From The Oregonian, December 10, 1934

Makes you want to know more, doesn’t it? Stay tuned.

Then and Now | Thomas Prince House

1923 Frank Moore Photo DSC_0038

Here’s the Thomas Prince House, at 2903 NE Alameda Street, right at the top of Regents Hill. The then photo is from about 1922, taken by leaders of the Alameda Park Community Church who were out snapping several other photos of the neighborhood in those years, about the time the church was being built. The now view is from approximately the same location.

Some notable changes:

  • The landscaping has taken over;
  • More recently built houses now obstruct the view through to the next block;
  • The power poles (both of them) are gone;
  • The house is still in very good shape;
  • And, the house is for sale at $1.375 million.
  • (What else do you see?)

As long as we are focusing in on the Thomas Prince house, we should look at another photo pair, this time a view from The Oregonian on July 22, 1917. The caption of the 1917 story says the $25,000 house featured a “fountain room.”

Thomas Prince House 1917

Thomas Prince House 2014

We visited the house recently and didn’t see any sign of the fountain room, though we did note the beautiful almost 3-D woven tile in the upstairs bathrooms; the marble fireplace (and a signature etched into the hearth); and the beautiful and stately birch paneled entryway. See the photos below by Emma Decker. The house is worthy of its national register status (Here is a link to the nomination form filed in 1985 Thomas Prince House HNR Nomination complete with floor-by-floor drawings and descriptions).

Bathroom Tile Detail - Thomas Prince House



Prince was an interesting person with at least two major careers behind him when at age 71 in 1912 he agreed to be the financial backer for Oliver K. Jeffrey and the Oregon Home Builders Inc. Jeffrey and his company built more than two dozen homes in Alameda and Olmsted Park—many of them unique, grand and built for wealthy clients—and as regular readers of the blog will recall, also built the building that now houses Gordon’s Fireplace Shop at NE 33rd and Broadway (check out the story if you haven’t read it. We know you’ve driven by this place and wondered what it’s all about). More soon about the Oregon Home Builders, a fascinating story that ends in a broken business model and bankruptcy.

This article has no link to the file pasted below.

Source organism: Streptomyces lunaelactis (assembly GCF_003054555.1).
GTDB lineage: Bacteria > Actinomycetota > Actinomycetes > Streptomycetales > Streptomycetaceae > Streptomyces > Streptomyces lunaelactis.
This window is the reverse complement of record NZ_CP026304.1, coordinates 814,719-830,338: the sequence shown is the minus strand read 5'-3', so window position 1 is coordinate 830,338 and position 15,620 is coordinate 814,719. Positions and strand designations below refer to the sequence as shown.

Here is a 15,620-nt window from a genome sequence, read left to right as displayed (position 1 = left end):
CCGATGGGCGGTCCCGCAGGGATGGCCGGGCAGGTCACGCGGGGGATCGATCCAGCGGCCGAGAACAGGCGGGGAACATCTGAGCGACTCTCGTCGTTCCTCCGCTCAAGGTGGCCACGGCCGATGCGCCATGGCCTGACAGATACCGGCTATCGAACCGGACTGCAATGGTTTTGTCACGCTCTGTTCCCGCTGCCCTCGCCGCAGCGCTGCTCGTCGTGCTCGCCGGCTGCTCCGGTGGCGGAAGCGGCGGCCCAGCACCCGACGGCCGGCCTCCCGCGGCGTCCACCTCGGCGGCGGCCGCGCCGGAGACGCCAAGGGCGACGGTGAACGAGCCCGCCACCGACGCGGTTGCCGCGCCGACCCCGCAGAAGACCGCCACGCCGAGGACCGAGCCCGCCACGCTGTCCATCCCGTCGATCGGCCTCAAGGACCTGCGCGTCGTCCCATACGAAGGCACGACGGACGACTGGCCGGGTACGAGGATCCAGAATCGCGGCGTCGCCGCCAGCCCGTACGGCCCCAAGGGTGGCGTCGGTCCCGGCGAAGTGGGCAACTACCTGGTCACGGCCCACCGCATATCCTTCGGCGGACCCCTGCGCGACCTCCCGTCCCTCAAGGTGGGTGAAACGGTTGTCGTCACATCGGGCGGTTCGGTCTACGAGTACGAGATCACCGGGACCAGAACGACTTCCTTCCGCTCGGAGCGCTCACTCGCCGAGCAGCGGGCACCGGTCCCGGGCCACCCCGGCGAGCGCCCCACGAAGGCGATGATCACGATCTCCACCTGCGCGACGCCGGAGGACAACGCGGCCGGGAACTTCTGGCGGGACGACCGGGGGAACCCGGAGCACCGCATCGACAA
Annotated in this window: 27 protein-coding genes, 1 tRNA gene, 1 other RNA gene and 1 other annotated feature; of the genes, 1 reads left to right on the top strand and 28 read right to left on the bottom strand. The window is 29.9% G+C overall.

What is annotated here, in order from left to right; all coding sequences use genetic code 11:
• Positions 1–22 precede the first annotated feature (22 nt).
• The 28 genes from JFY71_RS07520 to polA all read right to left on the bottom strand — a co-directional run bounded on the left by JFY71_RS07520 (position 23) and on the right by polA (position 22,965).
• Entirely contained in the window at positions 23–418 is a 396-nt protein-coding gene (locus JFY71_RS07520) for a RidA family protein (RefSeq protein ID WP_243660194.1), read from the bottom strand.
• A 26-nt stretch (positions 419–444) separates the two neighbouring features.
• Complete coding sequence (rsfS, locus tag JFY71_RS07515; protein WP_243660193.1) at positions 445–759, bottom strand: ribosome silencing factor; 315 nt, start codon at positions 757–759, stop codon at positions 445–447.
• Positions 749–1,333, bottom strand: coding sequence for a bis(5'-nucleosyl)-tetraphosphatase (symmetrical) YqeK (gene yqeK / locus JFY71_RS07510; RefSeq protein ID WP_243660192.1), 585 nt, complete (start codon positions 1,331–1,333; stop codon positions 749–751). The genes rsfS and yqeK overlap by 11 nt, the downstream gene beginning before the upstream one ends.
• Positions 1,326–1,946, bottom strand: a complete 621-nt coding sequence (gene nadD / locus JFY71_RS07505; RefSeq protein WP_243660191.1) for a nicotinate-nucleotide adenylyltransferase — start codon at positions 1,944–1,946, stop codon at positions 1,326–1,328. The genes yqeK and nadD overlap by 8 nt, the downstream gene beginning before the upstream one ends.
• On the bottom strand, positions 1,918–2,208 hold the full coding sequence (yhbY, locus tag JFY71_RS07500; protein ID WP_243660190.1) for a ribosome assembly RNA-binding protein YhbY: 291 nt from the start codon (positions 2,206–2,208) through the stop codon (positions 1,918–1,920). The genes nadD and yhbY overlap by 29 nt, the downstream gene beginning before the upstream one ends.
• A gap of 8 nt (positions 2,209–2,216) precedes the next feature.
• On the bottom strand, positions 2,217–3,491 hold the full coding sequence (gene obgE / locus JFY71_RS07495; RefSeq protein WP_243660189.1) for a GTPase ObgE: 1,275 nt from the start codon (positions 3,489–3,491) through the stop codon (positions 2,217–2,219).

Prince’s roots were in Massachusetts, where he was a founding partner in Reed and Prince, a manufacturer of nuts and bolts with national market share (still in operation today). Something happened in the Prince family in the 1890s, and Thomas, accompanied only by his developmentally disabled son Harold Thomas Prince, left on their own for Oregon, where the elder became a walnut and fruit grower near Dundee. When he died in February 1920 at age 79, Prince owned and operated the largest walnut orchard in Oregon.

Though it’s known today on the National Register of Historic Places as the Thomas Prince House, the elder Thomas didn’t spend much time here. He died in California in 1920 and his death set off a feeding frenzy among heirs and beneficiaries as his $2 million estate was divided up. A sad series of stories in The Oregonian in the three years after his death documents the infighting and finger pointing (as well as the occasional sale of property like Prince’s seven-passenger Pierce Arrow touring car sold at auction in 1920). Son Harold Thomas Prince lived in the house with his wife Marjorie until the 1950s.

As a bonus for reading all the way to the bottom, here’s an interesting tidbit about the house that turned up in the August 11, 1918 edition of The Oregonian:

Skunk 8-11-1918

Irvington and Alameda: What’s in a name?

We’ve been listening to a fairly heated conversation this last week about the location of the western boundary of what people think of as the Alameda neighborhood. The debate has been spawned by a pending proposal to create the Irvington National Historic District. The proposal has been in the works for several years and is about to be submitted to the federal list keeper back in Washington DC for final decision. But just recently, some residents in one portion of the neighborhood—known as the “Alameda-Irvington overlap” – have learned their blocks are to be included. Problem is—from the standpoint of some who live there—they aren’t part of Irvington, and they’re concerned about permit review fees and other constraints if they want to undertake exterior house projects. Reasonable concerns.

We won’t focus on the complexities of historic district status, building codes and permit review costs because that’s not our expertise or particular interest (we support the notion of historic districts and feel they are an important tool to conserve the historic integrity of a neighborhood), but we will explore the Alameda western boundary question. Some longtime residents of the neighborhood are more concerned about the historic identity of the area, which is also a reasonable concern. In their view, the proposal overreaches the more logical boundary at NE 24th, which we all know was the location of the Broadway Streetcar. The Irvington proposal would draw the eastern boundary to include the east side of NE 27th Avenue, directly across from Alameda Elementary School.